I am a philologist, a lover of words. As an English and Latin double major in college, I pursued my love of language (even through the trials of reading Beowulf in its original Old English). As you have seen in many of my previous posts on nature, I like to include the taxonomic name of the plants, not because I want to show off my knowledge of nature – it’s a notch above rudimentary, at best – but because I love the Latin names. A white oak is so much more august as a Quercus Alba, or the sweet-gum tree as Liquidambar Styraciflua, which literally means a tree flowing with amber liquid (referring to the gum that exudes from the tree when it is cut).
In this vein, I give you a (false) dent de lion, a lion’s-tooth flower, better known as a dandelion. Although the appellation refers to the coarsely toothed leaves, this photograph – one of my early macro lens experiments – focuses on the petals and the pseudanthium, or false flower head in the middle, which is actually a small cluster of tiny flowers grouped together. The pictured flower is actually a false dandelion, or a Carolina desert chicory flower (Pyrrhopappus Carolinianus).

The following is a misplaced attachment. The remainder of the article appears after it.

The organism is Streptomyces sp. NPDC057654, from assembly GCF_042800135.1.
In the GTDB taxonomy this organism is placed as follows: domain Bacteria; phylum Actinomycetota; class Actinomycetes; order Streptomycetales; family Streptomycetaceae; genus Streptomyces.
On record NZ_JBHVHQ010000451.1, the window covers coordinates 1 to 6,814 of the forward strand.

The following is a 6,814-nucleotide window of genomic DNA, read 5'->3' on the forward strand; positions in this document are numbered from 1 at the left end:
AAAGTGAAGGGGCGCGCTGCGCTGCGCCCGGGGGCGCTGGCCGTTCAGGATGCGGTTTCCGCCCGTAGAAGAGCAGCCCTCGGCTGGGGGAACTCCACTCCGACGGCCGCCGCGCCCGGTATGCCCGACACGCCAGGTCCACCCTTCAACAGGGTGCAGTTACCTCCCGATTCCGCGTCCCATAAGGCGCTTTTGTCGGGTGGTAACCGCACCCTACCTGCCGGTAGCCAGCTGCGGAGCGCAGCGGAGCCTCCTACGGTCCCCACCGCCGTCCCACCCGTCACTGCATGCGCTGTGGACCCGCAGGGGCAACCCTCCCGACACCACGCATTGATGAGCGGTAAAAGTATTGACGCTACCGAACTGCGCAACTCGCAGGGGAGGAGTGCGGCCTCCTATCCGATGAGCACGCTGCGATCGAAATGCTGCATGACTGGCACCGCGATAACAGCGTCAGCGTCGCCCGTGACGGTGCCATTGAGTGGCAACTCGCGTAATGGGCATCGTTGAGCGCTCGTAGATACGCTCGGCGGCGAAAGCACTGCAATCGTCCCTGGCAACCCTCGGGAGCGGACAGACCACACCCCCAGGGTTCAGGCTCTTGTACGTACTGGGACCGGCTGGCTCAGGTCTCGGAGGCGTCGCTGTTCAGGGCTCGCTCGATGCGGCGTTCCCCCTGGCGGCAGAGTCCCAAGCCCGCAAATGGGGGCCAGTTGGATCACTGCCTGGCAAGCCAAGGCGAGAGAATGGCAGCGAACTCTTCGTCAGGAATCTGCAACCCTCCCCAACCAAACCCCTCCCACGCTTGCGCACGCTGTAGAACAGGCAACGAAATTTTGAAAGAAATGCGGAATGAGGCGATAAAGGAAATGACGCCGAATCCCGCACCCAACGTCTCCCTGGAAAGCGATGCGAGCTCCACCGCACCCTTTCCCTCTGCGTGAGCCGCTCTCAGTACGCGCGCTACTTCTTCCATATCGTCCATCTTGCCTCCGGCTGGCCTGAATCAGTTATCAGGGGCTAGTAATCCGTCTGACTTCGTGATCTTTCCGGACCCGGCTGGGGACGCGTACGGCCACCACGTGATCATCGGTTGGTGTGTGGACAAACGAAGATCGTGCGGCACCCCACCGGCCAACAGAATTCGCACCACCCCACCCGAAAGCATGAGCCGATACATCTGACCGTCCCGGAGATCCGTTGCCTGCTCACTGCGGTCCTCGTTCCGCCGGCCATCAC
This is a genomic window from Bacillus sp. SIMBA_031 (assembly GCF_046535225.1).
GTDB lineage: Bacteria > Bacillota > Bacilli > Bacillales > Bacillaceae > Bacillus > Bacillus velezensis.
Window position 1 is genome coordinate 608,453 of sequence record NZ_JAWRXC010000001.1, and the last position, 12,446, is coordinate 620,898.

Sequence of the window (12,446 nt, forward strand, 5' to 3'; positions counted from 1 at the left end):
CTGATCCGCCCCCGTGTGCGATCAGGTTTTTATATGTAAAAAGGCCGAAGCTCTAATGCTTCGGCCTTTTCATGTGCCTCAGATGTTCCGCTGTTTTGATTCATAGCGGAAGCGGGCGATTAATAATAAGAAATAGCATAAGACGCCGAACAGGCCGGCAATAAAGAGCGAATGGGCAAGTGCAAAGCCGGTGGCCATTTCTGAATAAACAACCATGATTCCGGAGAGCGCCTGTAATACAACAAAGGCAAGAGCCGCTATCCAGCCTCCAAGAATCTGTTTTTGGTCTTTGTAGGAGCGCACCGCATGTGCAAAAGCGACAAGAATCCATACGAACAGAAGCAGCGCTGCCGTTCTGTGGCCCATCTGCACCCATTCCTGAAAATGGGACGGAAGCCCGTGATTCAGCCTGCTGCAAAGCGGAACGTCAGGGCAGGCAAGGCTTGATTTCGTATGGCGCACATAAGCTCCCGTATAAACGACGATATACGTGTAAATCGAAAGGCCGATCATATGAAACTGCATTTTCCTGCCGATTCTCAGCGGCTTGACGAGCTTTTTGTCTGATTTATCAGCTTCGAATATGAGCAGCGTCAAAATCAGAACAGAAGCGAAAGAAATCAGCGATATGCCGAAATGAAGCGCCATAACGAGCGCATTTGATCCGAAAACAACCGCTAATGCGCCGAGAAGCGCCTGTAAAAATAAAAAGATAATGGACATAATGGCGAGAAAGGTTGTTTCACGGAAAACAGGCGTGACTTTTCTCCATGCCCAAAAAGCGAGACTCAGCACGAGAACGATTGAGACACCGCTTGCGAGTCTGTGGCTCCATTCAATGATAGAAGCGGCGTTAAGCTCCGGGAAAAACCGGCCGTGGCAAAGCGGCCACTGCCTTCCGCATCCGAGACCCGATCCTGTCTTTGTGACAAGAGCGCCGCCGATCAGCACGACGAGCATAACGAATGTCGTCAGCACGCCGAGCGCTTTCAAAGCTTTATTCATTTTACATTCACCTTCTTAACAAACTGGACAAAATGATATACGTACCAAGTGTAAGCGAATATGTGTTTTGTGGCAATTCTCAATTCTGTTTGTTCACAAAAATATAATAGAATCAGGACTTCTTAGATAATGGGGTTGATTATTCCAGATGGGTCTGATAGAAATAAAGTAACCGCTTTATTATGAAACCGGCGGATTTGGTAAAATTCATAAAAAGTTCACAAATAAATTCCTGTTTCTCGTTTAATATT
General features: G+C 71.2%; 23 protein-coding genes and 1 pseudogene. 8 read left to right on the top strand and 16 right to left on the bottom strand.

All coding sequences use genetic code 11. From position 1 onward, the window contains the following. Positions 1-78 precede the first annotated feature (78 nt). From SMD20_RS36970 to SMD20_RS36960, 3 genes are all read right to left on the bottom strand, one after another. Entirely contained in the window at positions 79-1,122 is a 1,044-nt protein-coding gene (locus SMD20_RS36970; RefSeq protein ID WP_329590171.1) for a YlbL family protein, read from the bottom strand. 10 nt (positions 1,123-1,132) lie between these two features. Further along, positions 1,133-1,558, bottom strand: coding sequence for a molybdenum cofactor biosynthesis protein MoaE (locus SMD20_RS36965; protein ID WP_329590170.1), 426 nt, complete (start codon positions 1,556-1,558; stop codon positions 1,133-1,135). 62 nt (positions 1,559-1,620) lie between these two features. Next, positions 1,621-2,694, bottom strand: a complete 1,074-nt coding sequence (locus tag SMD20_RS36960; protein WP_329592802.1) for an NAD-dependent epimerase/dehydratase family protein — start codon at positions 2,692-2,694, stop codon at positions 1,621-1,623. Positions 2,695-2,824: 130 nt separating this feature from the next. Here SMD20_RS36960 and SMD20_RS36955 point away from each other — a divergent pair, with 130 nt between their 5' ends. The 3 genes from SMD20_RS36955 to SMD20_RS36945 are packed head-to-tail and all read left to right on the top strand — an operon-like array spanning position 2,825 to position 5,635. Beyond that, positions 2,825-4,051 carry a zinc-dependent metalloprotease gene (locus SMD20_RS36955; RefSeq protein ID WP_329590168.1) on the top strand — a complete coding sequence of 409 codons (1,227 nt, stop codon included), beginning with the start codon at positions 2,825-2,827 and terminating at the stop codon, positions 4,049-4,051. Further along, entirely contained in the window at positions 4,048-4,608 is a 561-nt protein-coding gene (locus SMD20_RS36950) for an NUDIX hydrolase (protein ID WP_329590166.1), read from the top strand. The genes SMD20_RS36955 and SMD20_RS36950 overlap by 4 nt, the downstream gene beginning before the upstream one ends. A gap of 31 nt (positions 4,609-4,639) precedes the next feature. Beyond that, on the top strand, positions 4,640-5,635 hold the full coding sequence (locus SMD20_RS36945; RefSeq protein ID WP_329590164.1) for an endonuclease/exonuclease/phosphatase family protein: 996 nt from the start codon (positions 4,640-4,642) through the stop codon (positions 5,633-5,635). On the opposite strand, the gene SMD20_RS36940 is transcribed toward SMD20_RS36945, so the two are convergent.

The simplicity of the composition is appealing to me on the one hand, and on the other, I have always been troubled by the dead center focus on the flower. Unfortunately, when I was first taking my macro shots, I was more concerned with aperture and focus than I was with composition. I have sincerely amended my ways. Nevertheless, the clarity and the stark contrast of the petals and the void behind them have always been pleasing to me.
Click here for a larger version.